Extra! November/December 1991

    The Press as Gates-Keeper

    In her novel Damage, Josephine  Hart wrote that the modern expres­sion of guilt brings its own absolu­tion: "Say the guilt prayer 'I feel guilty,' and hey presto, that's the punishment." So it was with President Bush's nomi­nee to head the CIA, Robert Gates, who appeared (and said the prayer) before the Senate Intelligence Committee this fall. And so it would be, no doubt, for the press—except that the press so rarely stoops to atone. The newspapers of record—the New York Times and Washington Post ­reported extensively on the Gates hear­ings, publishing, in the case of the Times, many pages of ...


    Inside Bohemian Grove

    When People's Dirk Mathison infiltrated the exclusive Bohemian Grove retreat, he got a view into the US elite that very few reporters have glimpsed. Unfortunately, that elite includes the management of Time Warner, the owner of People, which prevented Mathison from telling his story.


    Toxic Times

    "A decade after Washington declared war on businesses that expose the public to hazardous wastes," began a New York Times front-page article (9/1/91), "environmental experts are questioning the unquestionable: Is it worth spending a staggering $300 billion to $700 billion to restore waste sites to pristine condition?" Leaving aside the question of when the U.S. declared "war" on corporate polluters -- a battle presumably launched by Interior Secretary James Watt -- it's interesting to note who the Times considers an "environmental expert." Aside from unidentified "experts" and "analysts," the reporter, Peter Passell, mainly depended on government, corporate and right-wing sources: ...


    Time Suppresses Contra Drug Story

    As Time magazine's resident expert on narcotics trafficking, Elaine Shannon was a predictable choice for the New York Time Book Review (7/28/91) to critique the book Cocaine Politics: Drugs, Armies, and the CIA in Central America by Peter Dale Scott and Jonathan Marshall. Predictably, she slammed the book, whose central thesis is that the U.S.-backed Nicaraguan Contras "trafficked extensively in cocaine while the CIA, National Security Council, and Justice Department ignored the evidence." In her review, the Time magazine correspondent poked fun at Scott and Marshall for believing that media timidity had helped the CIA's alliance with drug dealers: "[The ...


    Outings and Innings

    In a July 1991 column about the hate murder of a local gay man, Houston Post columnist Juan Palomo tried to come out of the closet to discuss his own fears about being gay-bashed. His editors demanded the mention of his sexual orientation be cut, finding it "inappropriate" and part of a "personal agenda." After Palomo discussed the conflict with other publications, he was canned. "Out of the Closet and Out of Work", proclaimed the headline in New York Newsday (9/1/91). The Houston Post, it seems, didn't mind that Palomo was gay as long as he didn't go around talking ...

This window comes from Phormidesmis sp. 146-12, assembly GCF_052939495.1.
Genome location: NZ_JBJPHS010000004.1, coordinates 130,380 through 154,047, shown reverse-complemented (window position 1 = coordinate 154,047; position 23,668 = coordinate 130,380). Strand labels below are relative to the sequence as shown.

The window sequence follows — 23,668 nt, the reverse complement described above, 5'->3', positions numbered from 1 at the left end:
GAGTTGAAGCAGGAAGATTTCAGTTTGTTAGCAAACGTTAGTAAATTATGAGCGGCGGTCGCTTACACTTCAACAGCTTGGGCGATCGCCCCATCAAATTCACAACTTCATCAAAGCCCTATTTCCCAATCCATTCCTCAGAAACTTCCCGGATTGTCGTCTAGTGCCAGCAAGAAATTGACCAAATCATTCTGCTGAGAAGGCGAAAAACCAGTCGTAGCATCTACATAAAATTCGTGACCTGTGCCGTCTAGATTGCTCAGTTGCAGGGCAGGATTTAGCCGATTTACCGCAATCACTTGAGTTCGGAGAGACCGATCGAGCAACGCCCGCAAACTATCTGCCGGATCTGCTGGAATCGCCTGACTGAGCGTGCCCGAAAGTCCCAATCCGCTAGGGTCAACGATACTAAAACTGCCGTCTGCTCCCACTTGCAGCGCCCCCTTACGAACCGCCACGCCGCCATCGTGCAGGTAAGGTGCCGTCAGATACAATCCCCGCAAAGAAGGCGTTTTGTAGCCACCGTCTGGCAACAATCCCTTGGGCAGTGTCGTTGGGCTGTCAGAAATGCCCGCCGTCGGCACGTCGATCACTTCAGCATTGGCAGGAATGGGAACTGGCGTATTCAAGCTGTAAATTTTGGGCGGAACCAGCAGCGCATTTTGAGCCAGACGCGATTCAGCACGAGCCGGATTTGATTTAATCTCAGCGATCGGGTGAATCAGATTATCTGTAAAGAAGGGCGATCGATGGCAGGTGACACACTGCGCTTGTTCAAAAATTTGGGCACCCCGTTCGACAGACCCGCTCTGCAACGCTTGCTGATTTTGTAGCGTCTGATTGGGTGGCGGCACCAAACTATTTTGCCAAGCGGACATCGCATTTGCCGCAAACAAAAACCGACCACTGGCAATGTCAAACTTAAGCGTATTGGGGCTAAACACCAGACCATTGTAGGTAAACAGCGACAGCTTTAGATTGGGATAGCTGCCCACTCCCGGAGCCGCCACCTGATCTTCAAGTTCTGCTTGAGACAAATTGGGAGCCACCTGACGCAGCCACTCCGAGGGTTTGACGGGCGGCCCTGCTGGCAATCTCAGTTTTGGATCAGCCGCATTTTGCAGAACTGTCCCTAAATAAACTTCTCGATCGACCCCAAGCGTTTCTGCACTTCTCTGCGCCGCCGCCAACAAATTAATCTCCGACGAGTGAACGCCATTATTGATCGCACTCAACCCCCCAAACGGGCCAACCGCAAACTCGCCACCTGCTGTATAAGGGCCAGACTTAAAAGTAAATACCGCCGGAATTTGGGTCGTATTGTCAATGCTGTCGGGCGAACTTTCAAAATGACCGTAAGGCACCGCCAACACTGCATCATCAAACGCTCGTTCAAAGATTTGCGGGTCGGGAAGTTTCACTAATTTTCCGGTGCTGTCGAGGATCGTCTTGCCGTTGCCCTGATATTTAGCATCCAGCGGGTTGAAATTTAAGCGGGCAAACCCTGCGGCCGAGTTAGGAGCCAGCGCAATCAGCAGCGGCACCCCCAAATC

Cold War Lives On in Yugoslavia Reporting

    "A battle between hard-line communists and free-market democrats" (L.A. Times, 7/8/91). That's how much of the media presents the conflict in Yugoslavia between Serbia and Croatia. Even after the Cold War, the national press persisted in inaccurately forcing the Yugoslavian civil war into a black-and-white Cold War framework. The press has portrayed the government of Serbia fairly accurately: As the Washington Post reported (8/27/91, Serbia's "authoritarian regime...combines hard-line communist centralization with radical Serbian nationalism." Croatia, on the other hand, has been described as "democratic" by leading papers like the Washington Post, New York Times and Los Angeles Times: e.g., "Democratic ...


    Uncritical Coverage of the '2nd Russian Revolution'

    The enormous press coverage generated by the recent coup attempt in the Soviet Union soon resolved itself into several recurring themes: the lionization of Russian President Boris N. Yeltsin that obscured his troubling political history; a misrepresentation of the history of the Baltic states coupled with a shallow explanation of resurgent nationalism in the Baltic nations and the Soviet republics; an uncritical overreliance on conservatives as experts on the Soviet Union; and a wholehearted embrace of U.S.-style capitalism and George Bush. THE LIONIZATION OF BORIS YELTSIN The press' uncritical promotion of Yeltsin led it to dismiss troubling aspects of his ...


    Publisher Has Meltdown; Editor Is Nuked

    An investigative series on the Los Alamos National Laboratory by the Santa Fe New Mexican resulted in the sacking of the daily newspaper's managing editor who edited the series, and a moratorium on nuclear technology stories by the newspaper. The editor, David N. Mitchell, told Extra! that due to the legal settlement reached after his dismissal, he was "constrained" from saying that he was fired because of "the publisher's concern that the series this paper did at my direction on the disposal of radioactive and chemical wastes by Los Alamos National Laboratory was unbalanced." But the sequence of events is ...


    Open Letter to the New York Times

    New York City's shelter system for homeless families has become so livable that hundreds, if not thousands, of families who could stay elsewhere are flocking to shelters so they can move to the top of the list for permanent subsidized housing, city officials say. Dorian and Renita Steeley and their three children, for example, were crowded into a two-bedroom apartment with relatives. But they wanted their own place. So they went to the city and said they were homeless. They now have a functional two-bedroom apartment in a Bronx shelter, at a cost to the city of $2,730 a month. ...